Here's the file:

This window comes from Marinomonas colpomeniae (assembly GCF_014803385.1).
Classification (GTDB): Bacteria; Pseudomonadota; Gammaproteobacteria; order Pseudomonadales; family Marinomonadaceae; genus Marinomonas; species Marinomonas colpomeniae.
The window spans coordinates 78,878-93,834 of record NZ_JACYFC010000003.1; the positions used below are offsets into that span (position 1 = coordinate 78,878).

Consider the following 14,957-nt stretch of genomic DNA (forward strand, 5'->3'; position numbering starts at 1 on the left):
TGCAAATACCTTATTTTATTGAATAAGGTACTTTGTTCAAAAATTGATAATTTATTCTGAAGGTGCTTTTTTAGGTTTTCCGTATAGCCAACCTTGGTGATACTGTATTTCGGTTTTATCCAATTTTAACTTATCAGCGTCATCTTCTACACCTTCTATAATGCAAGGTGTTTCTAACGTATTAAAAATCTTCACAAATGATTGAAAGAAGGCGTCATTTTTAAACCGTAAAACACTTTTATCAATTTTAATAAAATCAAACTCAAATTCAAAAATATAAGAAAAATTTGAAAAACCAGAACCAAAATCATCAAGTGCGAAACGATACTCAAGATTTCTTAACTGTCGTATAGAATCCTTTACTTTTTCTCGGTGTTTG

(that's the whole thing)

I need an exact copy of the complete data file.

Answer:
This window comes from Marinomonas colpomeniae (assembly GCF_014803385.1).
Classification (GTDB): Bacteria; Pseudomonadota; Gammaproteobacteria; order Pseudomonadales; family Marinomonadaceae; genus Marinomonas; species Marinomonas colpomeniae.
The window spans coordinates 78,878-93,834 of record NZ_JACYFC010000003.1; the positions used below are offsets into that span (position 1 = coordinate 78,878).

Consider the following 14,957-nt stretch of genomic DNA (forward strand, 5'->3'; position numbering starts at 1 on the left):
TGCAAATACCTTATTTTATTGAATAAGGTACTTTGTTCAAAAATTGATAATTTATTCTGAAGGTGCTTTTTTAGGTTTTCCGTATAGCCAACCTTGGTGATACTGTATTTCGGTTTTATCCAATTTTAACTTATCAGCGTCATCTTCTACACCTTCTATAATGCAAGGTGTTTCTAACGTATTAAAAATCTTCACAAATGATTGAAAGAAGGCGTCATTTTTAAACCGTAAAACACTTTTATCAATTTTAATAAAATCAAACTCAAATTCAAAAATATAAGAAAAATTTGAAAAACCAGAACCAAAATCATCAAGTGCGAAACGATACTCAAGATTTCTTAACTGTCGTATAGAATCCTTTACTTTTTCTCGGTGTTTG